• It looks like the Greek text in citations of Rev 12.8, 1.4, 3.16 has run some words together.

      like in the original?

      (Last year I saw the Codex Sinaiticus in the British Library, and it was beautiful.)

      • No, not like the original (yes, I have the autograph of Revelation but I have sealed it up – with seven seals and a one walrus – on a little island in the Aegean) and not like Codex Sinaiticus, which has no gaps and no accents.

  4. If I am allowed a third consecutive comment … another problem in the Christian publishing industry is to choose a ‘big name’ to write a commentary or book on a subject matter even though they have not specialised in the area – simply because they know that name will sell the book. (I sometimes wonder why they accept – do they think they can gain the expertise in the timeframe of the publishers schedule?) I might be mistaken but I imagine Ian that your name is not as widely known in wider evangelical circles as Carson or Moo or Blomberg? So it is a testimony to IVP in this matter that they invited you to write it on the simple basis that you are a leading academic expert on Revelation.

  5. From Ian, above:
    “From a personal point of view, the whole process was a remarkable spiritual experience. To spend such an extended time immersed so deeply in a text of Scripture was a wonderful experience, and a number of my writing weeks offered me a profound sense of being in the presence of God. I hope to repeat the experience in future commentary writing.”
    Marvellous, the awe, wonder of the study and impartation of “living and active/powerful” word of God: worship in Word/truth and Spirit. Soaked, drenched in the presence of God – knowing him, as perhaps never before, in your life, in a quality of spread and depth, personally.
    Ought sermon preparation and delivery not replicate this- the presence of God, in so far as it is possible, in a a sort of revivalist way, thereby giving more frequent opportunity, than comes from the writing of a Commentary – not that you should be dissuaded from writing more of them?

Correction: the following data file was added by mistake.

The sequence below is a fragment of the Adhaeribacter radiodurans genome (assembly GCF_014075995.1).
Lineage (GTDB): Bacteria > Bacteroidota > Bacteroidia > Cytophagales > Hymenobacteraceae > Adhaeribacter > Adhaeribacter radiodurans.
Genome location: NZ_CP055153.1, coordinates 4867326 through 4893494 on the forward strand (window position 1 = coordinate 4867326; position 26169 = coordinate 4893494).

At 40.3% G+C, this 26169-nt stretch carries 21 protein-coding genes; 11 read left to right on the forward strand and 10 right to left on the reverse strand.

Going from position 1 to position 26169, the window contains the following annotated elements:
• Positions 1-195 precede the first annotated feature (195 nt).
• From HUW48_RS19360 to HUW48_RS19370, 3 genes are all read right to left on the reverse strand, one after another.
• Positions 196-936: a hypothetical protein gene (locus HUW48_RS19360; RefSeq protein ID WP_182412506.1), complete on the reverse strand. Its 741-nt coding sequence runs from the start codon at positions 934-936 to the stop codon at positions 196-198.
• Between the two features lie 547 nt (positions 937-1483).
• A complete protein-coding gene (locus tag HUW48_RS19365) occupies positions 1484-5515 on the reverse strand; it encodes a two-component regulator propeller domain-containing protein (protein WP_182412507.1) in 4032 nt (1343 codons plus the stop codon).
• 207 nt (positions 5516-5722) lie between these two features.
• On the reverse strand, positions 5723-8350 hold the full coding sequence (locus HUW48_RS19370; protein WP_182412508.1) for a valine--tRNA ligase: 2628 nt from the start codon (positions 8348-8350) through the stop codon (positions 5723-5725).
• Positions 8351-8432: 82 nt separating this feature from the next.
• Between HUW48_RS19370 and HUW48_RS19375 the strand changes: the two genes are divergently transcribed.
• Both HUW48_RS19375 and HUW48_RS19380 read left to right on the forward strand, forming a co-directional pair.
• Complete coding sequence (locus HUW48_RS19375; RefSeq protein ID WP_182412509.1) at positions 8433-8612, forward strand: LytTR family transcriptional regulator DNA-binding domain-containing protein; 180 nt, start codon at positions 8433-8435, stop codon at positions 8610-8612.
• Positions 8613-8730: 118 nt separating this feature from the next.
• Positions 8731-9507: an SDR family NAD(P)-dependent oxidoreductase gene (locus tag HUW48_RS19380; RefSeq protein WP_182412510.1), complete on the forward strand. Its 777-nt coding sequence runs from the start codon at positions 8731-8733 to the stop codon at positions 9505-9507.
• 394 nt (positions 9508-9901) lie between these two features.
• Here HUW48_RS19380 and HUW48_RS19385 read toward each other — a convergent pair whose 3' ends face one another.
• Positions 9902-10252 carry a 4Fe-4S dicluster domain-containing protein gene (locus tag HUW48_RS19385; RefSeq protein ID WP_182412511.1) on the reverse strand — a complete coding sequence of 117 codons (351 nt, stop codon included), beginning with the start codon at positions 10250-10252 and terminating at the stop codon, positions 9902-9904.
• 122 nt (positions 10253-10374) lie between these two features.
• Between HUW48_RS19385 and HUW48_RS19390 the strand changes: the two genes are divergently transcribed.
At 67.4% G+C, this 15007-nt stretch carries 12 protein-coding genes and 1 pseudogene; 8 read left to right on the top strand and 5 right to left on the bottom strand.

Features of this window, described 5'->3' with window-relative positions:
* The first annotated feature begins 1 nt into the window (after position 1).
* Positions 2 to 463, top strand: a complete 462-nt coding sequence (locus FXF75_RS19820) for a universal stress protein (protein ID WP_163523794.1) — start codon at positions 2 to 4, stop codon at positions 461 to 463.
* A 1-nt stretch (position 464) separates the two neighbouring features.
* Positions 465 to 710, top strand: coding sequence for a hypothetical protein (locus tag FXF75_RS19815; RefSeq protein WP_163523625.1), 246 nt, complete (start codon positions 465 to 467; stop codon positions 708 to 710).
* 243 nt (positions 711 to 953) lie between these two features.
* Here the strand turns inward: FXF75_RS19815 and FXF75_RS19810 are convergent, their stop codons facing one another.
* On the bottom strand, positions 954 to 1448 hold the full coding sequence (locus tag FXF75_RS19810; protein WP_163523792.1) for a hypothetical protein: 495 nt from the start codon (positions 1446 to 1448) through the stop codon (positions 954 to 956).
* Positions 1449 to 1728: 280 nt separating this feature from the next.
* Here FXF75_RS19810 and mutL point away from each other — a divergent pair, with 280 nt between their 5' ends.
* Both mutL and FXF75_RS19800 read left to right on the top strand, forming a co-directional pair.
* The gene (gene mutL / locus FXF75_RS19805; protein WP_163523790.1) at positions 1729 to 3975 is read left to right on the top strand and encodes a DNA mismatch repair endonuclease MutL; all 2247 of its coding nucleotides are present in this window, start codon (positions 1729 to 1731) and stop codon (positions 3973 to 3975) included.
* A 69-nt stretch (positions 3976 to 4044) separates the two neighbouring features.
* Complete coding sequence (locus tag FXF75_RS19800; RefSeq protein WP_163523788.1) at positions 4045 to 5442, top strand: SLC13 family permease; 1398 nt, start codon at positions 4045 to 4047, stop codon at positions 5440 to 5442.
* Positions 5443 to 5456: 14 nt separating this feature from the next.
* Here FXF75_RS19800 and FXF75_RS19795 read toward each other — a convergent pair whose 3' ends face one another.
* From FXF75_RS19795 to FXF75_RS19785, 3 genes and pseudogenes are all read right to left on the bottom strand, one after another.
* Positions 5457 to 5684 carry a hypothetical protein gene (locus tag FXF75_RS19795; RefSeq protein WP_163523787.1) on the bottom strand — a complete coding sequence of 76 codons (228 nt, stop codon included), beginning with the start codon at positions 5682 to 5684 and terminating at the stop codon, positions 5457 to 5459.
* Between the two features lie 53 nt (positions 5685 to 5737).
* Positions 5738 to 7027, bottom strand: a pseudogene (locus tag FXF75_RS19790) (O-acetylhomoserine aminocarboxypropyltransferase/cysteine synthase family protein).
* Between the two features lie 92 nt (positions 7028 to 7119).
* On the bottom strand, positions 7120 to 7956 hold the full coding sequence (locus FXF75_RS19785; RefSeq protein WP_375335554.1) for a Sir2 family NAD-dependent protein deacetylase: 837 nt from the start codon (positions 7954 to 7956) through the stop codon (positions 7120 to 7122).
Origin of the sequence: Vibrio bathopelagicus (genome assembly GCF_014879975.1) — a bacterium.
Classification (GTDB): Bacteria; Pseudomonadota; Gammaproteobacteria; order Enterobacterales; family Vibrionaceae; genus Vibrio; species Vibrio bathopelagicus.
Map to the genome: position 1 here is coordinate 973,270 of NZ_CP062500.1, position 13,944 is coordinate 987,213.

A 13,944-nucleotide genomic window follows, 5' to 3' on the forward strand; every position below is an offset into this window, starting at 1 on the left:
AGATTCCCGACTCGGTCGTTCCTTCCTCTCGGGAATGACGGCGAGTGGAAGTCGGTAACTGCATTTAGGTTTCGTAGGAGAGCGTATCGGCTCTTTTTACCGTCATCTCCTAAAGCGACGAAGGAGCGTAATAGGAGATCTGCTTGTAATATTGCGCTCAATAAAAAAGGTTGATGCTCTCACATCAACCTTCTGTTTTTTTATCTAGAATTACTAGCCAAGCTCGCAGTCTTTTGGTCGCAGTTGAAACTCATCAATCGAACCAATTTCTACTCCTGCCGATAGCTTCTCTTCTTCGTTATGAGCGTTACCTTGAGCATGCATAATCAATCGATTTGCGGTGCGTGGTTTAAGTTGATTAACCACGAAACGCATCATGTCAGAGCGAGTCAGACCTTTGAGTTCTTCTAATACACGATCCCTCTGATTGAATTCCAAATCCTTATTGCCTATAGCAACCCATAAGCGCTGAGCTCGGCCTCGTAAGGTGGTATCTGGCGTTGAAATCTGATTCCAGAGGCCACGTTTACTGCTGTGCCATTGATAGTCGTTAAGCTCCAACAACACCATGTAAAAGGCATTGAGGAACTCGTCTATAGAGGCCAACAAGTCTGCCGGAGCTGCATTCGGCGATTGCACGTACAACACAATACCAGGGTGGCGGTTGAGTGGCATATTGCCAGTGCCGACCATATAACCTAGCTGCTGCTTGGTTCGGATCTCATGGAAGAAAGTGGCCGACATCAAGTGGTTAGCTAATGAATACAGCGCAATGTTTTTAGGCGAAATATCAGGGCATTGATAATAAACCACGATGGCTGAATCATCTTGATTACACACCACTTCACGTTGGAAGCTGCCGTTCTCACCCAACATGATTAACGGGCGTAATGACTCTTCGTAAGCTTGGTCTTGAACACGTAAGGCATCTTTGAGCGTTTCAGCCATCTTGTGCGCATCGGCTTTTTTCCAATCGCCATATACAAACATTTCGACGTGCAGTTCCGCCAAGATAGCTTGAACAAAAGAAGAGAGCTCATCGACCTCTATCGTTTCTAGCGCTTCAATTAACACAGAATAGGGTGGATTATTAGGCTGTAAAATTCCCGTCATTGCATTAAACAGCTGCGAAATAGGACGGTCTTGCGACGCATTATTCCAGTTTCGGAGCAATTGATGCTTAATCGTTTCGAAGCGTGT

6. “A central part of my vocation is to try and bridge the worlds of the academy and devotional approaches to reading the Bible, and writing a commentary is an excellent way of doing that.”

    That’s wonderful, Ian. There are few things more lovely than living out your vocation, and in a way the intimacy with God that may accompany that giving of yourself. If this is a profound part of your vocation (and I can well believe that it is) I think it is a really valuable calling. We need communicators who can bridge that gap between academia and the wider realm of Christians trying to live their lives day-to-day in the world beyond.

    I empathise with the challenges of framing your days to get books planned and completed. To create a habit and routine can be very satisfying, and having a regular daily framework somehow helps one get down to things.

    I found your shared experience of writing your commentary very interesting and thought-provoking. It must be hard to be predominantly text-focussed on a verse by verse basis, when a lot of what Revelation appears to ‘do’ is thematic and suggestive of underlying objectives and narratives. This must have constantly tempted you to wander from individual verses/passages to consider possible themes and concerns of the author that the text suggests.

    To me, the critiquing and unveiling of empire seems to be a huge theme in Revelation – and arguably essential to give space to in any commentary, not least because it speaks to power and empires today. If Revelation is indeed concerned with unveiling power, then it follows that the reader may have a moral duty to respond by considering how that speaks today, in a world where economic power creates huge life discrepancies (though too often we are complicit ourselves), and where justice is crying out for such an ‘unveiling’ and crying out for *resistance* to the status quo. And in resisting in the world today, I think apocalypse can function as a lens, offering methodology for making the invisible injustices visible, and stripping off the veneers of power, exposing lies and championing truth: fundamentally the truth we tell about Jesus Christ, the truth and the alternative ground we stand on.